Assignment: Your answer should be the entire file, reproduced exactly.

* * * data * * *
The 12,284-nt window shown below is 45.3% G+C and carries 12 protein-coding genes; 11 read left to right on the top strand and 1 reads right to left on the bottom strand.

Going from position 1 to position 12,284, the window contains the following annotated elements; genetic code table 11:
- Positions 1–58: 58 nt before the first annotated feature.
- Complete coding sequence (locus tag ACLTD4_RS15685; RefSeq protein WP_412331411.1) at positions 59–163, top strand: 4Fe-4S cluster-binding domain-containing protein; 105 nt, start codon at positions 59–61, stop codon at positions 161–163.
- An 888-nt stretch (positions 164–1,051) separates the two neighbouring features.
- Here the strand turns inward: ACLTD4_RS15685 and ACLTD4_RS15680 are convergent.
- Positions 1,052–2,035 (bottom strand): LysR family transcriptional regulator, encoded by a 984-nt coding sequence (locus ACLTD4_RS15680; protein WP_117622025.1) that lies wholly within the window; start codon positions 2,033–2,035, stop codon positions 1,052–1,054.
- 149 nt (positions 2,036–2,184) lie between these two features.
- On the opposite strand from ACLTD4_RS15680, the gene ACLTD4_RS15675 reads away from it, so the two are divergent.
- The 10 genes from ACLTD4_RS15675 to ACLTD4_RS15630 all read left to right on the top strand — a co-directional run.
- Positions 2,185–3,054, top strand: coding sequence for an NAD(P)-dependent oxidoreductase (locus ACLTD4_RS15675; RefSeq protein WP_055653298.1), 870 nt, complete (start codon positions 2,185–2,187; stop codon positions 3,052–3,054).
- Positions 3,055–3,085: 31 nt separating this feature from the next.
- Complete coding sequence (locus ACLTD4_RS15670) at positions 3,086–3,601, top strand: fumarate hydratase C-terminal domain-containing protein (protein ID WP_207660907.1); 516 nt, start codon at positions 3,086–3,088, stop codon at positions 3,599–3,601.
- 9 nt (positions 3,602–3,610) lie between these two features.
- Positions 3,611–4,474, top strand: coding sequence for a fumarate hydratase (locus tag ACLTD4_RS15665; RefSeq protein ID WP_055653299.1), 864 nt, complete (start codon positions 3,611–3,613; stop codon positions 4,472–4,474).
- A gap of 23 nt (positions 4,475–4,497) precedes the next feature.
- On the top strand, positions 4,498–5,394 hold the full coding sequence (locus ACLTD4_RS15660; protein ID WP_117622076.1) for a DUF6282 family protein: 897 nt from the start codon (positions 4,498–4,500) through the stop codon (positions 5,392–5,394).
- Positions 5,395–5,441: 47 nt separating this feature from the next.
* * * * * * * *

The 12,284-nt window shown below is 45.3% G+C and carries 12 protein-coding genes; 11 read left to right on the top strand and 1 reads right to left on the bottom strand.

Going from position 1 to position 12,284, the window contains the following annotated elements; genetic code table 11:
- Positions 1–58: 58 nt before the first annotated feature.
- Complete coding sequence (locus tag ACLTD4_RS15685; RefSeq protein WP_412331411.1) at positions 59–163, top strand: 4Fe-4S cluster-binding domain-containing protein; 105 nt, start codon at positions 59–61, stop codon at positions 161–163.
- An 888-nt stretch (positions 164–1,051) separates the two neighbouring features.
- Here the strand turns inward: ACLTD4_RS15685 and ACLTD4_RS15680 are convergent.
- Positions 1,052–2,035 (bottom strand): LysR family transcriptional regulator, encoded by a 984-nt coding sequence (locus ACLTD4_RS15680; protein WP_117622025.1) that lies wholly within the window; start codon positions 2,033–2,035, stop codon positions 1,052–1,054.
- 149 nt (positions 2,036–2,184) lie between these two features.
- On the opposite strand from ACLTD4_RS15680, the gene ACLTD4_RS15675 reads away from it, so the two are divergent.
- The 10 genes from ACLTD4_RS15675 to ACLTD4_RS15630 all read left to right on the top strand — a co-directional run.
- Positions 2,185–3,054, top strand: coding sequence for an NAD(P)-dependent oxidoreductase (locus ACLTD4_RS15675; RefSeq protein WP_055653298.1), 870 nt, complete (start codon positions 2,185–2,187; stop codon positions 3,052–3,054).
- Positions 3,055–3,085: 31 nt separating this feature from the next.
- Complete coding sequence (locus ACLTD4_RS15670) at positions 3,086–3,601, top strand: fumarate hydratase C-terminal domain-containing protein (protein ID WP_207660907.1); 516 nt, start codon at positions 3,086–3,088, stop codon at positions 3,599–3,601.
- 9 nt (positions 3,602–3,610) lie between these two features.
- Positions 3,611–4,474, top strand: coding sequence for a fumarate hydratase (locus tag ACLTD4_RS15665; RefSeq protein ID WP_055653299.1), 864 nt, complete (start codon positions 3,611–3,613; stop codon positions 4,472–4,474).
- A gap of 23 nt (positions 4,475–4,497) precedes the next feature.
- On the top strand, positions 4,498–5,394 hold the full coding sequence (locus ACLTD4_RS15660; protein ID WP_117622076.1) for a DUF6282 family protein: 897 nt from the start codon (positions 4,498–4,500) through the stop codon (positions 5,392–5,394).
- Positions 5,395–5,441: 47 nt separating this feature from the next.